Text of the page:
Nixon — who came out publicly in 2004, and has been married to Christine Marinoni since 2012 — says during the early stages of planning “And Just Like That …” King asked her a key question: “He was like, ‘Do you want Miranda to be queer or not?’ I was like, ‘Sure, why not!’”
After all, when Nixon looks back, Miranda, despite her interest in men, “had many queer and frankly, lesbianic qualities about her,” she says. “She was a stand-in for the gay woman we didn’t have.” (Nixon adds, “I think Samantha was a different kind of queer.”)
Nixon feels for Ramírez, and all her new castmates. “There is no way to prepare people for the crazy circus that is our world in terms of people’s interest, and people’s focus, and people’s excitement,” Nixon says. “And people’s opinions.”
Ramírez, of course, was on “Grey’s Anatomy” when it was watched by tens of millions of viewers every week: “So yeah, this isn’t my first rodeo, and no, nothing prepares you for it.”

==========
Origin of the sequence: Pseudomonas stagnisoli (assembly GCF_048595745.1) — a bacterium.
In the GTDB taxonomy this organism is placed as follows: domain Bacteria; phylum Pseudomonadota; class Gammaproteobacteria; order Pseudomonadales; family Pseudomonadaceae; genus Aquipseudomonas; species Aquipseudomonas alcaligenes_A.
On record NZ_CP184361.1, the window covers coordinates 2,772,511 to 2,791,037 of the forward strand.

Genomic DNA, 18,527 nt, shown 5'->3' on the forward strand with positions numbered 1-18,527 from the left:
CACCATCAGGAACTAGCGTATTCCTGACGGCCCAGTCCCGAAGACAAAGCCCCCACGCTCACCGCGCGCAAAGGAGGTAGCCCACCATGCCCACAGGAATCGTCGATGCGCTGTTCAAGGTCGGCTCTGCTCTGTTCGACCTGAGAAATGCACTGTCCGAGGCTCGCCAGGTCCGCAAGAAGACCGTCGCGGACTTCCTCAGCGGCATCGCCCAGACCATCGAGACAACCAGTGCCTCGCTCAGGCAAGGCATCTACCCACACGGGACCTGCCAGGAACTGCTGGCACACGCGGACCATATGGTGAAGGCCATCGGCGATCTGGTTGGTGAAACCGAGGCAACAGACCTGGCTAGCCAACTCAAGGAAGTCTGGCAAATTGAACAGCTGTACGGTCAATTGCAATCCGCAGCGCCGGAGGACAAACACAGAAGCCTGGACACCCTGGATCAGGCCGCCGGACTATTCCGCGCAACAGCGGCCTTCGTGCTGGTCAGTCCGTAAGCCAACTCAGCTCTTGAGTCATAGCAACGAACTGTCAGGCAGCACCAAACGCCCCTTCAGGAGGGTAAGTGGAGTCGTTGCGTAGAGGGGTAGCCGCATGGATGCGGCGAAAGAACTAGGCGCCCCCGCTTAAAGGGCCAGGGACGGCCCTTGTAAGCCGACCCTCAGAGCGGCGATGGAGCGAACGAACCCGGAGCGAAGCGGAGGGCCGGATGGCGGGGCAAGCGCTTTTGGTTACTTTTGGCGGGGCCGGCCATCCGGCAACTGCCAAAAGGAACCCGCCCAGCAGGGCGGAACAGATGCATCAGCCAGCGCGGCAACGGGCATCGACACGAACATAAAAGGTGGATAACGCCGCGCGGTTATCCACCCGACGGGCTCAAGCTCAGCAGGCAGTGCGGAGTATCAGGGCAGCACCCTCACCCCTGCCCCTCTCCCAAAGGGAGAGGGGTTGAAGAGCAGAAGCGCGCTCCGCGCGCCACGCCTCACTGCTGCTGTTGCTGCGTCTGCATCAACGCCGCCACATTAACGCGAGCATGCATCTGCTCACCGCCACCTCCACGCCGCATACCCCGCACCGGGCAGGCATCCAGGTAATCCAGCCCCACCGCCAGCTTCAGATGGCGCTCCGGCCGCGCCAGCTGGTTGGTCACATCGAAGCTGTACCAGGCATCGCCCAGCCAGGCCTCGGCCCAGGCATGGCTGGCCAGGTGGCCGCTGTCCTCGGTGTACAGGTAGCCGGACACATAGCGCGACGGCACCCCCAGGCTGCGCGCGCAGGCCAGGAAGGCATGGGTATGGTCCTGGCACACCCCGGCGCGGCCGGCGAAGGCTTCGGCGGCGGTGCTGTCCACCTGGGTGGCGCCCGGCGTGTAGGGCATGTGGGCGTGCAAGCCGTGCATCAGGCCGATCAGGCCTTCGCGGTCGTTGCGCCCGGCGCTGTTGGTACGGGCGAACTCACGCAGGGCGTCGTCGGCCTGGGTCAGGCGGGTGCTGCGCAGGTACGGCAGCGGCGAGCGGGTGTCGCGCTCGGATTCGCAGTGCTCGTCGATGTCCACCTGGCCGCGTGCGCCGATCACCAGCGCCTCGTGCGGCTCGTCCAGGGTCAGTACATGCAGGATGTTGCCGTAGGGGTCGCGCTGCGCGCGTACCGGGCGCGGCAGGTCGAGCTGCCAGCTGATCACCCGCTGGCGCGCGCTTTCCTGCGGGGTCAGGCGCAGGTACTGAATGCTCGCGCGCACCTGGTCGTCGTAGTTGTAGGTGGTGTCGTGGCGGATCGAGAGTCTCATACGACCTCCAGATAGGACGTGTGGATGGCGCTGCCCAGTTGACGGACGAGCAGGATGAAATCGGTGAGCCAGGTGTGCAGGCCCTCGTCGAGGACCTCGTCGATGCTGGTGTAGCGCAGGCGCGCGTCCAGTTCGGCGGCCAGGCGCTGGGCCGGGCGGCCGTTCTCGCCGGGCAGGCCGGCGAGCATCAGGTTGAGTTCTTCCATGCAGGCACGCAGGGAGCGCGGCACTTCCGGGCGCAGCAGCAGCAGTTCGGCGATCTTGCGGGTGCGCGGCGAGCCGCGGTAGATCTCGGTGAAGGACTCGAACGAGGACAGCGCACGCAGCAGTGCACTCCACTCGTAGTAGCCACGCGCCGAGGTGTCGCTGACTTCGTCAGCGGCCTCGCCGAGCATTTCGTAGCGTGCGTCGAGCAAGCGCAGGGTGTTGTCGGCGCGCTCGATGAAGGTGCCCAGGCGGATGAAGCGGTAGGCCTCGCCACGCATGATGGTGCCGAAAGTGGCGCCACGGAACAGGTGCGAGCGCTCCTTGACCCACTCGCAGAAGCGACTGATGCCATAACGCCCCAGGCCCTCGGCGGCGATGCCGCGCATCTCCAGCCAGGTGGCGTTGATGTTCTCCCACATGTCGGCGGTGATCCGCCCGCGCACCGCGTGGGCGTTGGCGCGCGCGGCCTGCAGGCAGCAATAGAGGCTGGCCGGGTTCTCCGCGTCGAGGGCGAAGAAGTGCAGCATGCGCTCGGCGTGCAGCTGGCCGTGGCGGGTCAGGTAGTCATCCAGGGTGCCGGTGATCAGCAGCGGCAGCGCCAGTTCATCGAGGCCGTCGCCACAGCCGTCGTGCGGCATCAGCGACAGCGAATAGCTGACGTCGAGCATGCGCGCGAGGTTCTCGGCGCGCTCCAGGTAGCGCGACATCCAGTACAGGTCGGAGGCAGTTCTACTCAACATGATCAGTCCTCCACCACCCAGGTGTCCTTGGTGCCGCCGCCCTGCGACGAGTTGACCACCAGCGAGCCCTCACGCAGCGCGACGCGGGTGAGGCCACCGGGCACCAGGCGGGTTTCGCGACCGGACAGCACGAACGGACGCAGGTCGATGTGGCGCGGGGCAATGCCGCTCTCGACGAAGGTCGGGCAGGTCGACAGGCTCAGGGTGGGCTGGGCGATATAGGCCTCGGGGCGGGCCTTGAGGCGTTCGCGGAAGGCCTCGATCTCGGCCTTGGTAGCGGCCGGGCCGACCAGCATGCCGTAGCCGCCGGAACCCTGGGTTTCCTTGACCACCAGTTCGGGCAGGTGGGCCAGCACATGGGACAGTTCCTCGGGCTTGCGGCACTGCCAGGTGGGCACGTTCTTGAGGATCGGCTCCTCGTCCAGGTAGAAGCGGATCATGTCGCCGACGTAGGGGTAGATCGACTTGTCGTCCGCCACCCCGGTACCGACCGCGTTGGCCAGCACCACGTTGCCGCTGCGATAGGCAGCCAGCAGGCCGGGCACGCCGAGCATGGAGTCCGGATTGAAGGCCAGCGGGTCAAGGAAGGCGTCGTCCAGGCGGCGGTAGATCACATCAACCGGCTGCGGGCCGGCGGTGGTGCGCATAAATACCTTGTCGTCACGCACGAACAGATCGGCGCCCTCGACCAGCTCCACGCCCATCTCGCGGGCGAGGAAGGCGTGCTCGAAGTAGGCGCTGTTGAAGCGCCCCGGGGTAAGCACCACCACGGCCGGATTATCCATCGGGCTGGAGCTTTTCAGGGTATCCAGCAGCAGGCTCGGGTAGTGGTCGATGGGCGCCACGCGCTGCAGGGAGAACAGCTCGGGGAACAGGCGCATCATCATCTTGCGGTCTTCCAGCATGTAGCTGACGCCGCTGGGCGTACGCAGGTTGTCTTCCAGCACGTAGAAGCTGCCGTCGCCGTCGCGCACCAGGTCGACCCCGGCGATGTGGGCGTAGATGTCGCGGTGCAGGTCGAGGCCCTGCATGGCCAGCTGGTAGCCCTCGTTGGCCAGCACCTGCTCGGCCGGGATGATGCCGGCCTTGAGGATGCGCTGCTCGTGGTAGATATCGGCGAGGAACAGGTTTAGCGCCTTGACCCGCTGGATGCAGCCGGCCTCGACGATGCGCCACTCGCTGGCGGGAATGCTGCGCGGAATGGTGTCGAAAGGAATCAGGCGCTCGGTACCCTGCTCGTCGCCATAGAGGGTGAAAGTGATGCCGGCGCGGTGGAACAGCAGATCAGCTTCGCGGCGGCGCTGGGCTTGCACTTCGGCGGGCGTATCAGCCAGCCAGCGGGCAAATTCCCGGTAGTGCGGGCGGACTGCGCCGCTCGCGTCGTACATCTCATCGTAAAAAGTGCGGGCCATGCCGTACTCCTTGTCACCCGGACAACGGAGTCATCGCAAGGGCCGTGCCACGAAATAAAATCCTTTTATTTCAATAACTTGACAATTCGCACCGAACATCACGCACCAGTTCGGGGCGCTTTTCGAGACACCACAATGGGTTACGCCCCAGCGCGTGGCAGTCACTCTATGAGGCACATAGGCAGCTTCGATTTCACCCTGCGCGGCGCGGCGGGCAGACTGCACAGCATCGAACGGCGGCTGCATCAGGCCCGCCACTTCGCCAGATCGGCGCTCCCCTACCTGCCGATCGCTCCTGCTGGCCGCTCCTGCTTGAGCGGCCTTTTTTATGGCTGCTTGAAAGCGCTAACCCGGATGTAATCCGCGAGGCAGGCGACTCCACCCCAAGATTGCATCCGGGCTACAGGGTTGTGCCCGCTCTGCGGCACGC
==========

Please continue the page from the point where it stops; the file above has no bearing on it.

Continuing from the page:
To them, what matters most are the real-life issues LGBTQ people face every day, particularly now, when governors such as Texas’ Greg Abbott and Florida’s Ron DeSantis “are trying to legislate trans and nonbinary people out of existence.”
“If you’re going to get caught up in this character,” Ramírez says, “at least learn about how people like Che Diaz are currently trying to survive escalating attacks on our community.”
According to Ramírez’s friend Qween Jean — a Black trans liberation activist, who also has a cameo in “And Just Like That …” at a rally — Che has been instrumental in bringing the world of “Sex and the City” into the present. “I think we know the history, the foundation, of how that show existed in the past,” Qween Jean says. “I think it’s really fucking amazing to see them on there as a core storyteller. It feels like the change we want to see.”
For Ramírez, though, the issue is a knotty one.
“Visibility isn’t justice,” they say, sounding passionate and clear. “Because visibility without action and consideration for real people that exist means nothing.”
• • •
Having played Callie on “Grey’s Anatomy,” the longest continuously running LGBTQ character in television history, Ramírez is an expert in this field. They identified as bisexual from the time they were in their late teens, while also wondering whether their identity might be more complicated than that. They remember being in their early 20s, and saying to their late best friend, “‘I kind of feel like I’m a bisexual dude in a woman’s body — like I’m a queer dude in a woman’s body.’ I didn’t know what that meant, really.”